Heaven to a Tortured Mind
Warp Records · April 3, 2020
Few modern artists possess a mystique equal to that of Yves Tumor, an elusive artist based in Italy who has been known to shapeshift from genres all across the musical landscape, merging his earlier ambient sound with his more recent incorporation of pop and rock that does not stray too far from tradition. Born Sean Bowie, they began releasing music under the Yves Tumor moniker in 2015 with a collage of eerie ambient tracks, releasing roughly one full-length project per year up to their fifth and newest official release, Heaven to a Tortured Mind, in 2020.
Though Tumor’s sound has evolved massively over the years, it’s become even harder to pin down a full-length Yves Tumor project into a neat set of subgenres; their previous release, Safe In The Hands of Love, frequently incorporates influences from ambient, psychedelic, pop, and hard rock music. On Heaven to a Tortured Mind, though, there is a definite pivot towards art rock, frequently featuring flourishing electric guitar riffs and Tumor’s dramatic, raspy delivery, reminiscent of glam rock-era David Bowie. The lead single and opening track to the album, “Gospel for a New Century,” establishes Tumor’s new sound and sets the tone for the album perfectly, contrasting a buoyant bassline with wicked horns and eventually a full-fledged rock crescendo near the two-minute mark, staking out Tumor’s role of an unlikely rockstar for the remainder of the project.
Though it would be impossible to trace back any of the lyrics on this album to Tumor’s personal life, the lyrical themes on their newest album are the most intense and passionate to date, with a tracklist constantly referring to relationships, sex, and desire. One of the several standout singles released prior to the full album, “Kerosene!”, features guest vocalist Diana Gordon, whose powerful vocals paint a vivid picture of a fiery partnership, starkly contrasting Tumor’s distinctly masculine voice. The two singers’ voices overlap throughout the latter half of the song, portraying an emotional struggle between the two lovers as well as combining a climactic rock instrumental to create a beautiful soundscape. On the track “Romanticist,” in a sensual, uptempo chorus that smacks of Prince influence, not lessened by the fact that Tumor’s voice is vaguely similar to the pop icon, Tumor covets a partner: “I wanna give you every piece of me / You know you are my everything / I wanna dance into your hurricane / Blinded by your glare again.” For the singer’s earliest fans, those who listened when Tumor strung minimalist samples into sound collages with no vocals, it would have been once unthinkable that Yves Tumor would be making magisterial love songs only five years later, but that’s exactly what Heaven to a Tortured Mind is.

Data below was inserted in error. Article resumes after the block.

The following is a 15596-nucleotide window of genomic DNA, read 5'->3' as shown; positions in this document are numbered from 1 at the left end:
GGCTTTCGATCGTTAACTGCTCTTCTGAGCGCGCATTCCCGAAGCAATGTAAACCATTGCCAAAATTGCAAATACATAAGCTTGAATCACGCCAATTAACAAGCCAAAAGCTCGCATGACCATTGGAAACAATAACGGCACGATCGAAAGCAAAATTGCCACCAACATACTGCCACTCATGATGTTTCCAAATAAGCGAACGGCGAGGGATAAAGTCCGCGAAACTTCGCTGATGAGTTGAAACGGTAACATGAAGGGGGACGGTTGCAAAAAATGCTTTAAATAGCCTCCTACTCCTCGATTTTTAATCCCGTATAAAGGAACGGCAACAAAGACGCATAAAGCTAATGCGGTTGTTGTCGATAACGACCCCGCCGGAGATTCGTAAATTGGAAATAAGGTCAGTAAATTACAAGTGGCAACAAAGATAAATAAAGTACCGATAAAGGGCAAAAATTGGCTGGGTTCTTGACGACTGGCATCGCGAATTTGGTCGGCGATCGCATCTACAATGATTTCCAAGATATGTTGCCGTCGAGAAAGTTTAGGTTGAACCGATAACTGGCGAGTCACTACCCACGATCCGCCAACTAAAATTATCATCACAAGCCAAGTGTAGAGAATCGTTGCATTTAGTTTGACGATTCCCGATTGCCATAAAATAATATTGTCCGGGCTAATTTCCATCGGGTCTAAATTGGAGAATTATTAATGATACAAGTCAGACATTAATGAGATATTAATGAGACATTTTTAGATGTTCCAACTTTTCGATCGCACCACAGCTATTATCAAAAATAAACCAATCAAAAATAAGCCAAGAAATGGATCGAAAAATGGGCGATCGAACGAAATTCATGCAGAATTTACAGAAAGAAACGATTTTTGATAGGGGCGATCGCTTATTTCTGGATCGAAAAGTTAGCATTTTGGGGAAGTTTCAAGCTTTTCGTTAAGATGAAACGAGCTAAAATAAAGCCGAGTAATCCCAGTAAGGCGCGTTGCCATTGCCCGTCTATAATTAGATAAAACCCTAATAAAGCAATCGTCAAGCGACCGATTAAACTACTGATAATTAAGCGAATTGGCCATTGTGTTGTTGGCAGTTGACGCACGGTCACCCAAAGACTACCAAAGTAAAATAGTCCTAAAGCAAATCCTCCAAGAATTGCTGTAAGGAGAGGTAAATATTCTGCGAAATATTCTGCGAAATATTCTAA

The beautiful aspect of this musical transformation is its natural feel. Though the newest record is sonically dissimilar to Tumor’s earliest works, in which the listener could imagine Tumor quietly scouring old records and tapes for peculiar sounds that could be patched together into songs, Tumor maintains a direct hand in the production and composition of every song on his newest, most lavish record. The fact that the album is distributed by the independent Warp Records, home to fellow musical weirdos Danny Brown, Flying Lotus, and Brian Eno, makes all too much sense. Though Tumor remains a media recluse, this album is a pleasant and perhaps unexpected glimpse at their personality. The intensity of the album levels off in the latter half, revealing a more vulnerable side of Tumor, like the chorus on “Strawberry Privilege,” ditching the bravado of many of the preceding tracks and replacing it with a high-pitched performance describing someone who “Loves to run out of sight.”
The album’s tracklist is airtight, sitting at 12 songs that average three minutes apiece. Boasting Tumor’s best vocal performances to date and plush rock instrumentals which make their genre-bending style more accessible than ever, it’s clear that Tumor’s star power is continuing to rise with each release.